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Chapter 14 Vocab

AP Government - Chapter 14 Vocabulary

Chapter 14 TermsDefinitions
Judicial Review The power of the courts to declare acts of the legislature and of the executive to be unconstitutional and hence null and void.
Strict-Constructionist approach The view that judges should decide on cases on the basis of the language of the constitution.
Activist approach The view that judges should discern the general principles underlying the constitution and its often vague language and assess how best to apply them in contemporary circumstances, in some cases with the guidance of moral or economic philosophy.
Constitutional Court A federal court exercising the judicial powers found in Article III of the Constitution and whose judges are given constitutional protection.
District Courts The lowerst federal courts where federal cases begin. They are the only federal courts where trials are held. There are 94 in the entire US and its territories.
Courts of Appeals The federal courts with authority to review decisions by federal districts courts, regulatory commissions and certain other federal courts. SUch courts have no original jurisdiction, the can only hear appeals. There are only 12
Legislative court A court that is created by Congress for some specialized pupose and staffed with judges who do not enjoy the protection of Article III of the Constitution.
Litmus Test The term is used in politics to mean a test of ieological purity, a way of finding out whether a person is a dyed in the wool liberal or conservative, or what his or her views are on a controversial question.
Federal question cases Cases concerning the constitution, federal law, or treaties over which the federal courts have jurisdiction as described in the Constitution.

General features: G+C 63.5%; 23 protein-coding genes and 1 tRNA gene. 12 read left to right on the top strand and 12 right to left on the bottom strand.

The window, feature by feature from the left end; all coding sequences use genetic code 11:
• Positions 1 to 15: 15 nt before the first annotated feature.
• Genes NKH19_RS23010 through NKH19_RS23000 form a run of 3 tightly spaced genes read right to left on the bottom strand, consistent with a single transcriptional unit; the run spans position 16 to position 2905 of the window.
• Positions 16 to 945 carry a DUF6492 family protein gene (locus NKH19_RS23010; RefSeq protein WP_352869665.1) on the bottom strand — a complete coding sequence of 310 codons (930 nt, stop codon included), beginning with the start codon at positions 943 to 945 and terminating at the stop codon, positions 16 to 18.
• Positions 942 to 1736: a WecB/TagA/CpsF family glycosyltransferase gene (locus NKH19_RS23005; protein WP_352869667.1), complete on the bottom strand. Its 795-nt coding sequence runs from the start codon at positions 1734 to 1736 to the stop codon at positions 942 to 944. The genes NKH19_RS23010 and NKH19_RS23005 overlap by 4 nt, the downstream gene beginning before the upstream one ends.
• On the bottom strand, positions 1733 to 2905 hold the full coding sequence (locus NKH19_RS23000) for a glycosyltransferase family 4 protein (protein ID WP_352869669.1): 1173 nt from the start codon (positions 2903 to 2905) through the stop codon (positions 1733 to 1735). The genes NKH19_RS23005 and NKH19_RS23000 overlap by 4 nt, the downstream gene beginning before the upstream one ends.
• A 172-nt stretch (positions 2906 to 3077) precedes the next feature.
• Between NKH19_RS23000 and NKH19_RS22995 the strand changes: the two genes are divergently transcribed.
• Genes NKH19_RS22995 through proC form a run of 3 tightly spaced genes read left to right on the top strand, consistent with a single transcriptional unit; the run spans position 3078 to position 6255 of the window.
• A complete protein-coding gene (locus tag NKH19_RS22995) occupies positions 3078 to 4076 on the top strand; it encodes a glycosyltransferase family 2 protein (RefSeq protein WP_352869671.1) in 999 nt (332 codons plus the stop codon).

Diversity Cases Cases involving citizens of different states over which the federal courts have jurisdiction as described by the constituion.
Civil Law The body of rules defining relationships among private citizens. IT consists of both statutes and accumulated customary law embodied in judicial decisions. (The "Common Law")
Criminal Law The body of rules defining offenses that, though they harm an individual, are considered to be offenses against society as a whole and as a consequence warrant punishment by and in the name of society.
Writ of certiorari A latin term meaning "made more certain". An order issued by a higher court to a lower court to send up the record of a case for review. Most cases reach the Supreme Court through the writ of certiorari. (4 out of 9 Justices)
In Forma Pauperis A procedure whereby a poor person can file and be heard in court as a pauper, free or charge.
Fee Shifting A law or rule that allows the plaintiff (the party that initiates the lawsuit) to collect its legal costs from the defendant if the defendant loses.
Plaintiff The party that initiates a lawsuit to obtain a remedy for an injury to his or her rights.
Standing A legal concept establishing who is entitled to bring a lawsuit to court. For example, an individual must ordinarily show personal harm in order to acquire standing and be heard in court.
Sovereign immunity A doctrine that a citizen cannot sue the government without its consent. By statute, congress has given its consent for the government to be sued in many cases involving a dispute over a contract or damage done as a result of negligence.
Class action Suit A case brought into court by a person on behalf of not only himself or herself, but all other persons in the country under similar circumstances.
Brief A legal document prepared by an attorney representing a party before a court. The document sets forth the facts of the case, summarizes the law, gives the arguments for its side, and discusses other relevant cases.
Amicus Curiae A latin term meaning "A friend of the court". Refers to interested groups or individuals, not directly involved in a suit, who may file legal briefs or make oral arguments in support of one side.
Per Curiam Opinion A brief, unsigned opinion issued by the Supreme Court to explain its ruling.
Opinion of the COurt A supreme Court opinion written by one or more justices in the majority to explain the decision in a case.
Dissenting opinion A supreme court opinion by one or more justices in the minority to explain the minority's dissagreement with the court's ruling.
Concurring opinion A supreme court opinion by one or more justices who agree with the majority's conclusion but for different reasions.
Stare Decisis A latin term meaning "let the decision stand". The practice of basing judicial decisions on precedents established in similar cases decided in the past.
Political question An issue that the Supreme Court refuses to consider because it believes the Constution has left it entirely to another branch to decide. Its view of such issues may change over time.
Remedy A judicial order preventing or redressing a wrong or enforcing a right.
Created by: monkeykist on 2005-03-28



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